Effect of Temporal Artery Biopsy Length and Laterality on Diagnostic Yield

Alice Shen, Anna M. Gruener, Andrew R. Carey, Amanda D. Henderson, Ali Poostchi, Timothy J. McCulley, Jessica R. Chang

Research output: Contribution to journalArticlepeer-review


BACKGROUND: Giant cell arteritis (GCA) is the most common vasculitis in adults and is associated with significant morbidity and mortality. Temporal artery biopsy (TAB) remains the gold standard for diagnosis in the United States; however, practices vary in the length of artery obtained and whether bilateral simultaneous biopsies are obtained. METHODS: Retrospective chart review of all TABs performed at the Johns Hopkins Wilmer Eye Institute between July 1, 2007, and September 30, 2017. RESULTS: Five hundred eighty-six patients underwent TAB to evaluate for GCA. Of 404 unilateral biopsies, 68 (16.8%) were positive. Of 182 patients with bilateral biopsies, 25 (13.7%) had biopsies that were positive and 5 patients (2.7%) had biopsies that were discordant, meaning only 1 side was positive. There was no significant difference in the average postfixation length of positive and negative TAB specimens (positive mean length 1.38 ± 0.61 cm, negative mean length 1.39 ± 0.62 cm, P = 0.9). CONCLUSIONS: There is no significant association between greater length of biopsy and a positive TAB result in our data. Although the rate of positive results was not higher in the bilateral group compared with the unilateral group, 2.7% of bilateral biopsies were discordant, similar to previously published rates. Overall, this suggests that initial bilateral biopsy may increase diagnostic yield, albeit by a small amount.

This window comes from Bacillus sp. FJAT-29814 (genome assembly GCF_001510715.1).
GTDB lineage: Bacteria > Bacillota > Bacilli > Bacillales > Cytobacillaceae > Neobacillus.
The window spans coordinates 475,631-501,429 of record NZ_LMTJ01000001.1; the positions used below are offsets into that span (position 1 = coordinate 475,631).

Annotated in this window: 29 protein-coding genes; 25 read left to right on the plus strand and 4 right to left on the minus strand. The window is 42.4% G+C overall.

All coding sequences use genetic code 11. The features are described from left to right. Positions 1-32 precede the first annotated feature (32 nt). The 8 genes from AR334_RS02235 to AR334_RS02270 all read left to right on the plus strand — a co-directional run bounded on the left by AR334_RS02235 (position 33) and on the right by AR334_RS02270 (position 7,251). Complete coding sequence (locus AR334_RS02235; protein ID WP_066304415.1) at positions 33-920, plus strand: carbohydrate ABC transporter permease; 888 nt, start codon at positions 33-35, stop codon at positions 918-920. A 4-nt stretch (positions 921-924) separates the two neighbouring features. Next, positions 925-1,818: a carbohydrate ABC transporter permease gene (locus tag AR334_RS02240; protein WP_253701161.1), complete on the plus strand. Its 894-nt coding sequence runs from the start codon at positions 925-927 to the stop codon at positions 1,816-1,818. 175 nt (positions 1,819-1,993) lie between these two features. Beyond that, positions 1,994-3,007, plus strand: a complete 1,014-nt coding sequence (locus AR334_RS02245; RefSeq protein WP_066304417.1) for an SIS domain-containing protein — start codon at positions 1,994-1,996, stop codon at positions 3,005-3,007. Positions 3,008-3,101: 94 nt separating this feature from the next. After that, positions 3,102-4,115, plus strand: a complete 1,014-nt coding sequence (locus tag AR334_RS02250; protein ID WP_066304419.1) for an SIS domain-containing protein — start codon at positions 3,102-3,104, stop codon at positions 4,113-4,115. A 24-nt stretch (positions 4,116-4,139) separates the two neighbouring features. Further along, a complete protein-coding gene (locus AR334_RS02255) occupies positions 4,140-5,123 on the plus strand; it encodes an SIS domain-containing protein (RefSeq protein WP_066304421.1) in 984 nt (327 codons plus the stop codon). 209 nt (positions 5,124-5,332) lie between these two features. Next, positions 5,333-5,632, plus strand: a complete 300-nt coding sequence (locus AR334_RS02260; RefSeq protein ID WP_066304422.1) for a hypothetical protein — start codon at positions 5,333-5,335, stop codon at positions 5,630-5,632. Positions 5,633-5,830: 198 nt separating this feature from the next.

Original languageEnglish (US)
Pages (from-to)208-211
Number of pages4
JournalJournal of neuro-ophthalmology : the official journal of the North American Neuro-Ophthalmology Society
Issue number2
StatePublished - Jun 1 2022

ASJC Scopus subject areas

  • Ophthalmology
  • Clinical Neurology


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